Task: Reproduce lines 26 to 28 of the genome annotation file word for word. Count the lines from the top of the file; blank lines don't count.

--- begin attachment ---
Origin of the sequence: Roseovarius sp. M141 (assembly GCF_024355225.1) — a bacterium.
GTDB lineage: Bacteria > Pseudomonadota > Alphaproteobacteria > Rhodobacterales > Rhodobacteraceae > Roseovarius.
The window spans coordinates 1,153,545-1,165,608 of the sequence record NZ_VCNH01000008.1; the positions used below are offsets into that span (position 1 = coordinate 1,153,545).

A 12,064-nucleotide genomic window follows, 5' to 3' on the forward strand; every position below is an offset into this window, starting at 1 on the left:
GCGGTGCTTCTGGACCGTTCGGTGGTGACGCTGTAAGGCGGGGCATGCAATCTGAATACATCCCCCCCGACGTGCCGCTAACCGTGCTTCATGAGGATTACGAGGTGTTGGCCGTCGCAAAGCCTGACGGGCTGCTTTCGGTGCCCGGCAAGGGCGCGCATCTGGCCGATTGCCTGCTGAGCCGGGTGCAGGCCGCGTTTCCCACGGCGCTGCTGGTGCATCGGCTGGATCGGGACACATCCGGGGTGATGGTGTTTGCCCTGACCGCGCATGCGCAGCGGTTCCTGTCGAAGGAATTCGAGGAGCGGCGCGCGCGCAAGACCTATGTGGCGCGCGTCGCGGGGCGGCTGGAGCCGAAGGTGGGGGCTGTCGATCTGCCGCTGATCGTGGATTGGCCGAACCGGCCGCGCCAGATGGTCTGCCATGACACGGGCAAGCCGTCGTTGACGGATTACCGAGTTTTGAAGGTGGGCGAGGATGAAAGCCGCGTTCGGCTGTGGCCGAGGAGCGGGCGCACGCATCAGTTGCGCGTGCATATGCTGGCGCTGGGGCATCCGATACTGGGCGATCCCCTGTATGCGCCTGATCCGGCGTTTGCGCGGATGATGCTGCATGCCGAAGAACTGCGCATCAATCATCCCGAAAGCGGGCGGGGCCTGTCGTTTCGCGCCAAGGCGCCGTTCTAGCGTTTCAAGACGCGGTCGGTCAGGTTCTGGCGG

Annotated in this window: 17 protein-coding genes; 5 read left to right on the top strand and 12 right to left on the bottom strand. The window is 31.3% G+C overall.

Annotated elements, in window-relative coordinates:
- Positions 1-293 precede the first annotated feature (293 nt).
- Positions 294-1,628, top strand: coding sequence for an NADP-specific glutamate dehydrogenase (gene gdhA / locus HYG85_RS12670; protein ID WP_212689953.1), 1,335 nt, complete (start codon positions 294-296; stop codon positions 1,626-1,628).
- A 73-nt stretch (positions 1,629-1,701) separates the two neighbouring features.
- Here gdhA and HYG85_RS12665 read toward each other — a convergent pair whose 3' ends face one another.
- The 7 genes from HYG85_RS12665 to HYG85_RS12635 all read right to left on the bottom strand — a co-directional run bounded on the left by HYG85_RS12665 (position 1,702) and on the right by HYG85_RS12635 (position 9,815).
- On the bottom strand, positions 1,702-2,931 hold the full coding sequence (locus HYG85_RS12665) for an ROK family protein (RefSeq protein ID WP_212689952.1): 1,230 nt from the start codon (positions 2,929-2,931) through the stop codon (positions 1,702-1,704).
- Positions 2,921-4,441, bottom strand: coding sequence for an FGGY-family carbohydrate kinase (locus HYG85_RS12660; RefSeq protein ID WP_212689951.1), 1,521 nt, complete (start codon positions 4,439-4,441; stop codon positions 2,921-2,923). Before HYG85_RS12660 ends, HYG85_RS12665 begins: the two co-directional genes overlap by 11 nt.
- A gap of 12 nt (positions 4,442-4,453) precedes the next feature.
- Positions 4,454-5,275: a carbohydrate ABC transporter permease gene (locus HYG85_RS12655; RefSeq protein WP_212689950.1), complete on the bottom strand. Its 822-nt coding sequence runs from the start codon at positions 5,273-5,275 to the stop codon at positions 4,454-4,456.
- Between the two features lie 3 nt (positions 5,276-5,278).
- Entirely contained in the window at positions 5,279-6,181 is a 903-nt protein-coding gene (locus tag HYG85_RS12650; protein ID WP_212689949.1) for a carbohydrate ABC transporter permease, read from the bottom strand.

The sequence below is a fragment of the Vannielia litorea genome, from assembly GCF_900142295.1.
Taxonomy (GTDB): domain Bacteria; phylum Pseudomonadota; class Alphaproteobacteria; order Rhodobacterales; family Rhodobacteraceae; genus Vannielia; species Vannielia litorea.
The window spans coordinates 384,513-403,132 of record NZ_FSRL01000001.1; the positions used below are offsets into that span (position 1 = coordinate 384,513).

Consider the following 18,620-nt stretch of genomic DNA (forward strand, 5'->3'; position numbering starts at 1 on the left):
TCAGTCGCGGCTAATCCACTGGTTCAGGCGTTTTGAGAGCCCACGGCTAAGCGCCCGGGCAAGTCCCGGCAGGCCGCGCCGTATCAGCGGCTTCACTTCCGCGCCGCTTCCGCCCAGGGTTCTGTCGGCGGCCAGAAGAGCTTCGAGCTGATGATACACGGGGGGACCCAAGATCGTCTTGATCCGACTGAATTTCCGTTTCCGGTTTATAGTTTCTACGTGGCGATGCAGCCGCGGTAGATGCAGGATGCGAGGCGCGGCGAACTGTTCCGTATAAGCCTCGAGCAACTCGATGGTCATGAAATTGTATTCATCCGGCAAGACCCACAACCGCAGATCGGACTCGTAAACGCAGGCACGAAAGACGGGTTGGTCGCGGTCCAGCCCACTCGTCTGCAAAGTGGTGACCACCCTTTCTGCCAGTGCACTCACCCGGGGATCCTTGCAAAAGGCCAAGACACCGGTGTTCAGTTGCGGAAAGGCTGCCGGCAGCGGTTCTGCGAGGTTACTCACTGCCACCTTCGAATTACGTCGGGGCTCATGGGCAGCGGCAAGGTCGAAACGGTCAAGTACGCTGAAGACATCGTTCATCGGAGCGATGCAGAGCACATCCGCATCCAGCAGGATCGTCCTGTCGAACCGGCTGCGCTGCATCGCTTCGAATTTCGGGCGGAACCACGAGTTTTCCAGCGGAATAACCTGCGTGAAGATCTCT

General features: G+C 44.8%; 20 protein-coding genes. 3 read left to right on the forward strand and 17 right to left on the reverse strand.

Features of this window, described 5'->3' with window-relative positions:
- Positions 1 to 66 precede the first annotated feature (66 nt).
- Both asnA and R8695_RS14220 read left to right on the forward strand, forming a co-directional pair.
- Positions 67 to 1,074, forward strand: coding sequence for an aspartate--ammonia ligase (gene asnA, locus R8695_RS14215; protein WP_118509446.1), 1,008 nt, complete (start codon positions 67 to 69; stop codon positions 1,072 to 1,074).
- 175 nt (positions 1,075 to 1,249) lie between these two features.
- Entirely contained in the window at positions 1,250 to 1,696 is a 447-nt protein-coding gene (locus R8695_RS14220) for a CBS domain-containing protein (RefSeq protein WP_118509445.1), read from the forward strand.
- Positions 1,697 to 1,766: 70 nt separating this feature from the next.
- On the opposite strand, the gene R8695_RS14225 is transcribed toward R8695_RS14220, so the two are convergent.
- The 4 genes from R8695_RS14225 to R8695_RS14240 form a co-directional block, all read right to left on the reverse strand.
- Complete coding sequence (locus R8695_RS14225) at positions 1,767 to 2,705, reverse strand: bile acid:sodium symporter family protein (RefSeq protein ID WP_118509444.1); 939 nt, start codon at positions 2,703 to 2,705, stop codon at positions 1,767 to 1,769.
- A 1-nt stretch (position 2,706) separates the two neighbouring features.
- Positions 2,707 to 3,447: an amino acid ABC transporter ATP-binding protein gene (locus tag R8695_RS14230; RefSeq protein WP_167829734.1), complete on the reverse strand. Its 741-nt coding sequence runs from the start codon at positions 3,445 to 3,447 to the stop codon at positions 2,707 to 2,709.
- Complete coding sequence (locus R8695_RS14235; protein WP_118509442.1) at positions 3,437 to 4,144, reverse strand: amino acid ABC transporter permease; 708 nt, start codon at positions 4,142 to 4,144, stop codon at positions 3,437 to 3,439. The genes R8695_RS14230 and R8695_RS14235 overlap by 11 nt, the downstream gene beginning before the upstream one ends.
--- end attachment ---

- Positions 1 to 66 precede the first annotated feature (66 nt).
- Both asnA and R8695_RS14220 read left to right on the forward strand, forming a co-directional pair.
- Positions 67 to 1,074, forward strand: coding sequence for an aspartate--ammonia ligase (gene asnA, locus R8695_RS14215; protein WP_118509446.1), 1,008 nt, complete (start codon positions 67 to 69; stop codon positions 1,072 to 1,074).